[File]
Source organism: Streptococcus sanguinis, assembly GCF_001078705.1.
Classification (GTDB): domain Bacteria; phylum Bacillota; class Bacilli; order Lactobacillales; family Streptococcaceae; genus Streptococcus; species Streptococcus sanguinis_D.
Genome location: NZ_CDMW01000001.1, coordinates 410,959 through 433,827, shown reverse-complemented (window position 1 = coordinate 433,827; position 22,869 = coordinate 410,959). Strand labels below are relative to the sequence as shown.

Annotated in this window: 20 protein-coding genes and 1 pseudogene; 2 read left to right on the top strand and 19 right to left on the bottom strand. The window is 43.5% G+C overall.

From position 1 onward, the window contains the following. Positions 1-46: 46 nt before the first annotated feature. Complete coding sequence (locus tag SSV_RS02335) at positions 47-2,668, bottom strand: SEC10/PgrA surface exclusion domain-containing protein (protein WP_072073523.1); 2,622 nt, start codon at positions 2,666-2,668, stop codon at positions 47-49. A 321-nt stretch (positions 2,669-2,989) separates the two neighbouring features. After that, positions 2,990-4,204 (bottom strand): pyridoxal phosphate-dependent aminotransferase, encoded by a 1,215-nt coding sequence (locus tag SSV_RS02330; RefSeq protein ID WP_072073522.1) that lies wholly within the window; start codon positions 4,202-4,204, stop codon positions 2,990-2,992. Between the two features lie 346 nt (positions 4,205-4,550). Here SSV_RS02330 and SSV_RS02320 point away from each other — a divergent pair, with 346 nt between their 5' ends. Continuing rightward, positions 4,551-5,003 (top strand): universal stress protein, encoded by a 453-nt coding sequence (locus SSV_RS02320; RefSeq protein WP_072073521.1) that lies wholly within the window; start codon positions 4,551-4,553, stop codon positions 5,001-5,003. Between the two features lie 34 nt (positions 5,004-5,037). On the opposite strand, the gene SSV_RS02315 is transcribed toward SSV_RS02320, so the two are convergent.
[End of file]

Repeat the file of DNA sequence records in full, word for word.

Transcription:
Source organism: Streptococcus sanguinis, assembly GCF_001078705.1.
Classification (GTDB): domain Bacteria; phylum Bacillota; class Bacilli; order Lactobacillales; family Streptococcaceae; genus Streptococcus; species Streptococcus sanguinis_D.
Genome location: NZ_CDMW01000001.1, coordinates 410,959 through 433,827, shown reverse-complemented (window position 1 = coordinate 433,827; position 22,869 = coordinate 410,959). Strand labels below are relative to the sequence as shown.

Annotated in this window: 20 protein-coding genes and 1 pseudogene; 2 read left to right on the top strand and 19 right to left on the bottom strand. The window is 43.5% G+C overall.

From position 1 onward, the window contains the following. Positions 1-46: 46 nt before the first annotated feature. Complete coding sequence (locus tag SSV_RS02335) at positions 47-2,668, bottom strand: SEC10/PgrA surface exclusion domain-containing protein (protein WP_072073523.1); 2,622 nt, start codon at positions 2,666-2,668, stop codon at positions 47-49. A 321-nt stretch (positions 2,669-2,989) separates the two neighbouring features. After that, positions 2,990-4,204 (bottom strand): pyridoxal phosphate-dependent aminotransferase, encoded by a 1,215-nt coding sequence (locus tag SSV_RS02330; RefSeq protein ID WP_072073522.1) that lies wholly within the window; start codon positions 4,202-4,204, stop codon positions 2,990-2,992. Between the two features lie 346 nt (positions 4,205-4,550). Here SSV_RS02330 and SSV_RS02320 point away from each other — a divergent pair, with 346 nt between their 5' ends. Continuing rightward, positions 4,551-5,003 (top strand): universal stress protein, encoded by a 453-nt coding sequence (locus SSV_RS02320; RefSeq protein WP_072073521.1) that lies wholly within the window; start codon positions 4,551-4,553, stop codon positions 5,001-5,003. Between the two features lie 34 nt (positions 5,004-5,037). On the opposite strand, the gene SSV_RS02315 is transcribed toward SSV_RS02320, so the two are convergent.